NVLink: Faster Interconnects and Switches to Help Relieve Data Bottlenecks

By Alex Woodie

March 25, 2024

Nvidia’s new Blackwell architecture may have stolen the show this week at the GPU Technology Conference in San Jose, California. But an emerging bottleneck at the network layer threatens to make bigger and brawnier processors moot for AI, HPC, and big data analytic workloads. The good news is Nvidia is addressing the bottleneck with new interconnects and switches, including the NVLink 5.0 system backbone as well as 800Gb InfiniBand and Ethernet switches for storage connections.

Nvidia moved the ball forward on a system level with the latest iteration of its speedy NVlink technology. The fifth generation of the GPU-to-GPU-to-CPU bus will move data between processors at a speed of 100 gigabyte-per-second. With 18 NVLink connections per GPU, a Blackwell GPU will sport a total bandwidth of 1.8 terabytes per second to other GPUs or a Hopper CPU, which is twice the bandwidth of NVLink 4.0 and 14x the bandwidth of an industry standard PCIe Gen5 bus (NVLink is based Nvidia’s high-speed signaling interconnect protocol, dubbed NVHS).

Nvidia is using NVLink 5.0 as a building block for building truly massive GPU supercomputers atop its GB200 NVL72 frames. Each tray of the NVL72 is equipped with a two GB200 Grace Blackwell Superchip, each of which sports one Grace CPU and two Blackwell GPUs. A fully loaded NLV72 frame will feature 36 Grace CPUs and 72 Blackwell GPUs occupying two 48-U racks (there’s also a NVL36 configuration with half the number of CPUs and GPUs in a single rack). Stack enough of these NVL72 frames together and you have yourself a DGX SuperPOD.

A fifth-generation NVLink Interconnect (Image courtesy Nvidia)
A fifth-generation NVLink Interconnect (Image courtesy Nvidia)

All told, it will take nine NVLink switches to connect all the Grace Blackwell Superchips in the liquid-cooled NVL72 frame, according to an Nvidia blog post published today. “The Nvidia GB200 NVL72 introduces fifth-generation NVLink, which connects up to 576 GPUs in a single NVLink domain with over 1 PB/s total bandwidth and 240 TB of fast memory,” the Nvidia authors write.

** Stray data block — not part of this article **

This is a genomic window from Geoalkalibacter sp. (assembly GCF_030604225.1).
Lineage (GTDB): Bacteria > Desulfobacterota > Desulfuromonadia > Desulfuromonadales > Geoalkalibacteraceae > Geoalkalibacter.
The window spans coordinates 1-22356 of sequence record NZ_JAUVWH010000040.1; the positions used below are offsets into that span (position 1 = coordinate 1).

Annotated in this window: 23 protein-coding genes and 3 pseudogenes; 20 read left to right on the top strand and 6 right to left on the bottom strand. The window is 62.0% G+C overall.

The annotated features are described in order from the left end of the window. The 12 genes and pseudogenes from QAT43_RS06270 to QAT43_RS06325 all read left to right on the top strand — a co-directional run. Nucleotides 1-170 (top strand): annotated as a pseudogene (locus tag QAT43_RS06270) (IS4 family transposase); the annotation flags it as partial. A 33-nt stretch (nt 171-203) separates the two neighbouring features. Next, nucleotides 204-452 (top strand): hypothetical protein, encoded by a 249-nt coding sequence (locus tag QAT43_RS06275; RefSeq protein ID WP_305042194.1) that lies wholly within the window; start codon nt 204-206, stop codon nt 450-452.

Nvidia CEO Jensen Huang marveled over the speed of the interconnects during his GTC keynote Monday. “We can have every single GPU talk to every other GPU at full speed at the same time. That’s insane,” Huang said. “This is an exaflop AI system in one single rack.”

Nvidia also released new NVLlink switches to connect multiple NVL72 frames into a single namespace for training large language models (LLMs) and executing other GPU-heavy workloads. These NVLink switches, which utilize the Mellanox-developed Scalable Hierarchical Aggregation and Reduction Protocol (SHARP) protocol to provide optimization and acceleration, enable 130TB/s of GPU bandwidth each, the company says.

All that network and computational bandwidth will go to good use training LLMs. Because the latest LLMs reach into the trillions of parameters, they require massive amounts of compute and memory bandwidth to train. Multiple NVL72 systems are required to train one of these massive LLMs. According to Huang, the same 1.8-trillion parameter LLM that took 8,000 Hopper GPUs 90 days to train could be trained in the same amount of time with just 2,000 Maxwell GPUs.